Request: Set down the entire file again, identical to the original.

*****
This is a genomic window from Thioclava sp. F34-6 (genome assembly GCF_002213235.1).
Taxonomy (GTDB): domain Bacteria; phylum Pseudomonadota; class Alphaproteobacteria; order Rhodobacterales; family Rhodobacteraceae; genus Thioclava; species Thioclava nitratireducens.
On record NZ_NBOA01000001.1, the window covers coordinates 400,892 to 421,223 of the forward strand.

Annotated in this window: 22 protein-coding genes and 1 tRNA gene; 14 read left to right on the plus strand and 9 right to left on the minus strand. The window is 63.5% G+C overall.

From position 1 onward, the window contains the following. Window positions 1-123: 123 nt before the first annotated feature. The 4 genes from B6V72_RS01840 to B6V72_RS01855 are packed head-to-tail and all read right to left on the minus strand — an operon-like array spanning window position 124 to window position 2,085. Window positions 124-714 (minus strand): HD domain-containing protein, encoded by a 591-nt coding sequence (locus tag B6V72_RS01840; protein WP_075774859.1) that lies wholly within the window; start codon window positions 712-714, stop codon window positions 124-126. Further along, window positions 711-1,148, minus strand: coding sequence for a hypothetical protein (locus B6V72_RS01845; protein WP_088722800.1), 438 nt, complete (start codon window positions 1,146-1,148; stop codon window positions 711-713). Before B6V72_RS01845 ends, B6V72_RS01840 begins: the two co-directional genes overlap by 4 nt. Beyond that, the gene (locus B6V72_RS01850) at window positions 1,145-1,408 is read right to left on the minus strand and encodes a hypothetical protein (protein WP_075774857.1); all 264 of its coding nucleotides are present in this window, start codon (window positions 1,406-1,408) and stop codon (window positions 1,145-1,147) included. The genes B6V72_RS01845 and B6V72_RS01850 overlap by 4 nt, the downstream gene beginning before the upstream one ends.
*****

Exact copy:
This is a genomic window from Thioclava sp. F34-6 (genome assembly GCF_002213235.1).
Taxonomy (GTDB): domain Bacteria; phylum Pseudomonadota; class Alphaproteobacteria; order Rhodobacterales; family Rhodobacteraceae; genus Thioclava; species Thioclava nitratireducens.
On record NZ_NBOA01000001.1, the window covers coordinates 400,892 to 421,223 of the forward strand.

Annotated in this window: 22 protein-coding genes and 1 tRNA gene; 14 read left to right on the plus strand and 9 right to left on the minus strand. The window is 63.5% G+C overall.

From position 1 onward, the window contains the following. Window positions 1-123: 123 nt before the first annotated feature. The 4 genes from B6V72_RS01840 to B6V72_RS01855 are packed head-to-tail and all read right to left on the minus strand — an operon-like array spanning window position 124 to window position 2,085. Window positions 124-714 (minus strand): HD domain-containing protein, encoded by a 591-nt coding sequence (locus tag B6V72_RS01840; protein WP_075774859.1) that lies wholly within the window; start codon window positions 712-714, stop codon window positions 124-126. Further along, window positions 711-1,148, minus strand: coding sequence for a hypothetical protein (locus B6V72_RS01845; protein WP_088722800.1), 438 nt, complete (start codon window positions 1,146-1,148; stop codon window positions 711-713). Before B6V72_RS01845 ends, B6V72_RS01840 begins: the two co-directional genes overlap by 4 nt. Beyond that, the gene (locus B6V72_RS01850) at window positions 1,145-1,408 is read right to left on the minus strand and encodes a hypothetical protein (protein WP_075774857.1); all 264 of its coding nucleotides are present in this window, start codon (window positions 1,406-1,408) and stop codon (window positions 1,145-1,147) included. The genes B6V72_RS01845 and B6V72_RS01850 overlap by 4 nt, the downstream gene beginning before the upstream one ends.